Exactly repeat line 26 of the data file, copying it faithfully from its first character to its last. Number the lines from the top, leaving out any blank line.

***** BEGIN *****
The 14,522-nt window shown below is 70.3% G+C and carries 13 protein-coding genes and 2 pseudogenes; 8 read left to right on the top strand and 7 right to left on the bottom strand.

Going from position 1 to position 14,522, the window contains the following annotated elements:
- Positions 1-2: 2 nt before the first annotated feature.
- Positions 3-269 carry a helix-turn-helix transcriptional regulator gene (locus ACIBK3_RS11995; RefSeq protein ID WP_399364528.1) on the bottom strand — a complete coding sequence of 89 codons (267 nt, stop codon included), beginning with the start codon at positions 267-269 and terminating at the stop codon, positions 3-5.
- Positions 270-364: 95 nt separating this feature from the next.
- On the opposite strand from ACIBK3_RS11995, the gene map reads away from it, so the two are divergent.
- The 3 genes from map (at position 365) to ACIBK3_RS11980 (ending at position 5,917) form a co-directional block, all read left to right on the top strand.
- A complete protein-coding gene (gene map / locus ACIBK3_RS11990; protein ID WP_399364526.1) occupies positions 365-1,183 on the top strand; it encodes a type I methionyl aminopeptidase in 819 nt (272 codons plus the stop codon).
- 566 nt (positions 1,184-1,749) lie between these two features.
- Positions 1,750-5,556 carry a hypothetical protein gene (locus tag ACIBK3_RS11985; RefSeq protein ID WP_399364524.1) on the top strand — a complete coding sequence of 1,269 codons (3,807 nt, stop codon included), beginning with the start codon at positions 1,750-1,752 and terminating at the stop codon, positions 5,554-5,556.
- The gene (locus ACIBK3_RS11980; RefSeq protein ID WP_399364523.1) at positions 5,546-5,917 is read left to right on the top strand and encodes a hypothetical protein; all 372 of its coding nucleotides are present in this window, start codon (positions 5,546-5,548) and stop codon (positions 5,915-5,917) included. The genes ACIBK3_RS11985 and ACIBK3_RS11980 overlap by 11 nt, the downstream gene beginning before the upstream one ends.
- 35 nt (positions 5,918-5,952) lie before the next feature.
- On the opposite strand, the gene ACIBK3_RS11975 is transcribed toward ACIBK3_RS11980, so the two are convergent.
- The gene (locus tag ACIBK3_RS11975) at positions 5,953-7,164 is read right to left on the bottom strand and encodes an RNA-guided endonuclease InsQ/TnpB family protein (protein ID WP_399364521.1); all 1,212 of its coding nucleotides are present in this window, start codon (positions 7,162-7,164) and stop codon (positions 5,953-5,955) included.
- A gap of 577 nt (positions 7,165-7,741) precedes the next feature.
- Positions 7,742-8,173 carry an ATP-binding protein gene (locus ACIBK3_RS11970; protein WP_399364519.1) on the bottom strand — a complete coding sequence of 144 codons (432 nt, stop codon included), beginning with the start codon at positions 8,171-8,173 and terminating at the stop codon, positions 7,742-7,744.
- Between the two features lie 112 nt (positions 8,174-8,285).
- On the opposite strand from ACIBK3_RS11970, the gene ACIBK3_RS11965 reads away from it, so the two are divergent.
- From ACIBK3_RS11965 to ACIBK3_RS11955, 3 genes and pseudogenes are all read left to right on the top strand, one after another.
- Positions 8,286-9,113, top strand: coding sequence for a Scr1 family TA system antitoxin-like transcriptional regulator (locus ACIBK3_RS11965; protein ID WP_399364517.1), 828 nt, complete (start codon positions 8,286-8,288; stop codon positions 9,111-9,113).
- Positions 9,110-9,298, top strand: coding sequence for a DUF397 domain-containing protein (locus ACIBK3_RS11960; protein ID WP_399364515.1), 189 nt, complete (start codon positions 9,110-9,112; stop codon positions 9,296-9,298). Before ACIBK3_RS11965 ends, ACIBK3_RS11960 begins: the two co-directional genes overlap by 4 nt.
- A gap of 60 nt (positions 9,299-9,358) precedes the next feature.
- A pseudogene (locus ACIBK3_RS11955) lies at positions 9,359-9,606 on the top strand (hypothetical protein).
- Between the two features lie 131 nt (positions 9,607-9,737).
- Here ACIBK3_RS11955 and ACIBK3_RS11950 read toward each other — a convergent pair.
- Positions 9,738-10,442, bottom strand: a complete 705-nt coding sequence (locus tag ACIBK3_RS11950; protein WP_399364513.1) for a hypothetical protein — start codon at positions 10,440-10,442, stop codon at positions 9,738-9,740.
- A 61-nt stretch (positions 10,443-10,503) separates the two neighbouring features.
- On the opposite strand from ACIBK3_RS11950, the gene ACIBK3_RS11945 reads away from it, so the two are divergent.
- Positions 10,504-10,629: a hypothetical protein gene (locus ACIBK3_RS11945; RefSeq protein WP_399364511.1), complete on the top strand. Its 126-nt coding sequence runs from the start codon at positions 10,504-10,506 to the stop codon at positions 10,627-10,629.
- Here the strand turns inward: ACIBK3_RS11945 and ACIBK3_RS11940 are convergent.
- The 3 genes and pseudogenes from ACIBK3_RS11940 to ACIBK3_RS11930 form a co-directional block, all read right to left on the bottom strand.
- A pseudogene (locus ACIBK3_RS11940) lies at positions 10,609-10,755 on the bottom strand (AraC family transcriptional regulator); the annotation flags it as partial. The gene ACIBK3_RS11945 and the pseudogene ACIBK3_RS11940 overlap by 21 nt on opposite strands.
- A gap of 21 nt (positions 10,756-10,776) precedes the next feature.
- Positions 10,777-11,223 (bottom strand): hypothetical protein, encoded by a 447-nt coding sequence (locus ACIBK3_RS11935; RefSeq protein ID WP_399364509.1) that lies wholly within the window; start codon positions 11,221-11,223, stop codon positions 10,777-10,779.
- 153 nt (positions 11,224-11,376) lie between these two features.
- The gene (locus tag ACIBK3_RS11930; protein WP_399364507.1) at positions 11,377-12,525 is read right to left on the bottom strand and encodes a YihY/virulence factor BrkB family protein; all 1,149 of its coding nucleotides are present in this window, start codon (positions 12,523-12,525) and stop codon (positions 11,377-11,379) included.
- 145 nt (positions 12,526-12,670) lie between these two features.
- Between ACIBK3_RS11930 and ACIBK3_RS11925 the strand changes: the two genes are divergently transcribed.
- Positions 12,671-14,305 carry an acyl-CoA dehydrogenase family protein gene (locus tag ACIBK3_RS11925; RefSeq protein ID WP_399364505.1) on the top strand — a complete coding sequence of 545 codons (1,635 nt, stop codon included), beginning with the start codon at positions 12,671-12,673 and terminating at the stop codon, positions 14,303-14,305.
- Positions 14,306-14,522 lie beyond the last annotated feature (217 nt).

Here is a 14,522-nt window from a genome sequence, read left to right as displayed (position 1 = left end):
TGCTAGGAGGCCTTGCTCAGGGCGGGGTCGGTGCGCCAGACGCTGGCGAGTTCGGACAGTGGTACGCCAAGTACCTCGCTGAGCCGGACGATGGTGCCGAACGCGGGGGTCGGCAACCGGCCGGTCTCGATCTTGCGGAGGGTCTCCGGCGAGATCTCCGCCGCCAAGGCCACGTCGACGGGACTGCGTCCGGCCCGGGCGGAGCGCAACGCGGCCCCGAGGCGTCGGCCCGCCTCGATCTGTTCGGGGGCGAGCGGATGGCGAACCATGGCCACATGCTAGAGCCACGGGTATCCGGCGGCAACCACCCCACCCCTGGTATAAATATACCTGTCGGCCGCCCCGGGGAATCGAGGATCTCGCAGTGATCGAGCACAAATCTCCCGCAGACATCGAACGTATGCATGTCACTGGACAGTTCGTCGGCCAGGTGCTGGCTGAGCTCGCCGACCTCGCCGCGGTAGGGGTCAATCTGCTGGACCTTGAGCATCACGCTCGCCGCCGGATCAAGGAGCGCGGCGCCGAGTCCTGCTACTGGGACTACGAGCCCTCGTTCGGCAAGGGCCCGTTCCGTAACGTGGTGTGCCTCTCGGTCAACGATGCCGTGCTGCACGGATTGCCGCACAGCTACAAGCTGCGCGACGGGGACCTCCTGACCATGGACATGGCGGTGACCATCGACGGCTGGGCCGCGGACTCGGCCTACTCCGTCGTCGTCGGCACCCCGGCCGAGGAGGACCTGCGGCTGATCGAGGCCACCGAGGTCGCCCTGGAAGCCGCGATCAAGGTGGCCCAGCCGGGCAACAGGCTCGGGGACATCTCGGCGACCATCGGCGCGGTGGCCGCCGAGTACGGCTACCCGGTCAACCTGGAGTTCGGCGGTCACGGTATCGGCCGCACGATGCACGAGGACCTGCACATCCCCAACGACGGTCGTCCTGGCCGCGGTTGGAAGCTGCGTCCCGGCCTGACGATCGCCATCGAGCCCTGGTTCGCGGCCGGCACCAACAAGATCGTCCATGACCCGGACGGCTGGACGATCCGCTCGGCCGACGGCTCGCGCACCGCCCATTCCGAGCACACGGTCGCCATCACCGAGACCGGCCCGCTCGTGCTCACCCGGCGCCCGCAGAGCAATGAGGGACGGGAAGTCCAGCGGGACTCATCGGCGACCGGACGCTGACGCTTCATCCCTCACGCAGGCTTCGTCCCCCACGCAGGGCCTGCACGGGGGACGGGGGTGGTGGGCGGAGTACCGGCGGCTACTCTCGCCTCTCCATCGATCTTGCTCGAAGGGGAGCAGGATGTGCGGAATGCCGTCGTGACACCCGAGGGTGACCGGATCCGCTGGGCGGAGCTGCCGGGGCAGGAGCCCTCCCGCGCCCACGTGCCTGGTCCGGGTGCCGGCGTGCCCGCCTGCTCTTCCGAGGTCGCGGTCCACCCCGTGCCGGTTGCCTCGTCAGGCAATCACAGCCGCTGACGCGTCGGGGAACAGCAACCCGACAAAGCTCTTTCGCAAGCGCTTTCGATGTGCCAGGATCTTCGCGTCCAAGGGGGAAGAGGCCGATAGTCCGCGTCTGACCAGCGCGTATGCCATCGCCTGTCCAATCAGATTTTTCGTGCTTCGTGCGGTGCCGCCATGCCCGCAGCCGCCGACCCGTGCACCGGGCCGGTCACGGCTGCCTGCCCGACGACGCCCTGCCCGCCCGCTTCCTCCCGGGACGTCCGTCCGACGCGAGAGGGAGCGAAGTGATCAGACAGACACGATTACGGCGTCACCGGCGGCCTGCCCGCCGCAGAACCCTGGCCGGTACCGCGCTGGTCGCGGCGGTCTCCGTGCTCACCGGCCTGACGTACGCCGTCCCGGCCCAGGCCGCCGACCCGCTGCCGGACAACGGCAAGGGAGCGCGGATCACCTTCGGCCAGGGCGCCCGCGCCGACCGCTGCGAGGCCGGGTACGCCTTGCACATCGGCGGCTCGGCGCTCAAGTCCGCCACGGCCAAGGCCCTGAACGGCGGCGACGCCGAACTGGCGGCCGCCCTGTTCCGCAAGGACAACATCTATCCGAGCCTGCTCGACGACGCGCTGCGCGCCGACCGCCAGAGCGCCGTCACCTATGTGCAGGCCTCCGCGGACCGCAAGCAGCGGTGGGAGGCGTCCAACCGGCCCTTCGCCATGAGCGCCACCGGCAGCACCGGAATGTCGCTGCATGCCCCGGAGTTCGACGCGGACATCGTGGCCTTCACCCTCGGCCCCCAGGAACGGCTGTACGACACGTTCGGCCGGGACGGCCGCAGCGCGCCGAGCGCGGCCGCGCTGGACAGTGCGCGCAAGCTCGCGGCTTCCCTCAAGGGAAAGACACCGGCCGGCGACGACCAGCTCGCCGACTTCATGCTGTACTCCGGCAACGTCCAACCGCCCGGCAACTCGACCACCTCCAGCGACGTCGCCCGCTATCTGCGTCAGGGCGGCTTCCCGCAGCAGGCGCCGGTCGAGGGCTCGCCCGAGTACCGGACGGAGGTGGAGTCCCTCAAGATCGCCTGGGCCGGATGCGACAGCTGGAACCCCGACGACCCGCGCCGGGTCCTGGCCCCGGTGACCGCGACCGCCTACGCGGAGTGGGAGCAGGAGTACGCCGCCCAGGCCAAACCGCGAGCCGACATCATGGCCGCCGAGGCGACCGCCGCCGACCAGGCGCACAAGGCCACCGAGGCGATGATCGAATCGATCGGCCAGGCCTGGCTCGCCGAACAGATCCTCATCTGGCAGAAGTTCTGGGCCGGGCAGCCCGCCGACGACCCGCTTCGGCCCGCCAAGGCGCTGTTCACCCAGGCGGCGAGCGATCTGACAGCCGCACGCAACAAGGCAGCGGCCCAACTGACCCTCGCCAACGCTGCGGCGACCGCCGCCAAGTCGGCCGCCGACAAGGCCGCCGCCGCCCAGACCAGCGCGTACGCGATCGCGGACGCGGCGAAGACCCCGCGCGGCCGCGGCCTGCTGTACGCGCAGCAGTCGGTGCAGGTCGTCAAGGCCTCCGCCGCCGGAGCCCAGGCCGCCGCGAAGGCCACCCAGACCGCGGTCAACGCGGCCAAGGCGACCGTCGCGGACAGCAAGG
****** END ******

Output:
- Positions 9,738-10,442, bottom strand: a complete 705-nt coding sequence (locus tag ACIBK3_RS11950; protein WP_399364513.1) for a hypothetical protein — start codon at positions 10,440-10,442, stop codon at positions 9,738-9,740.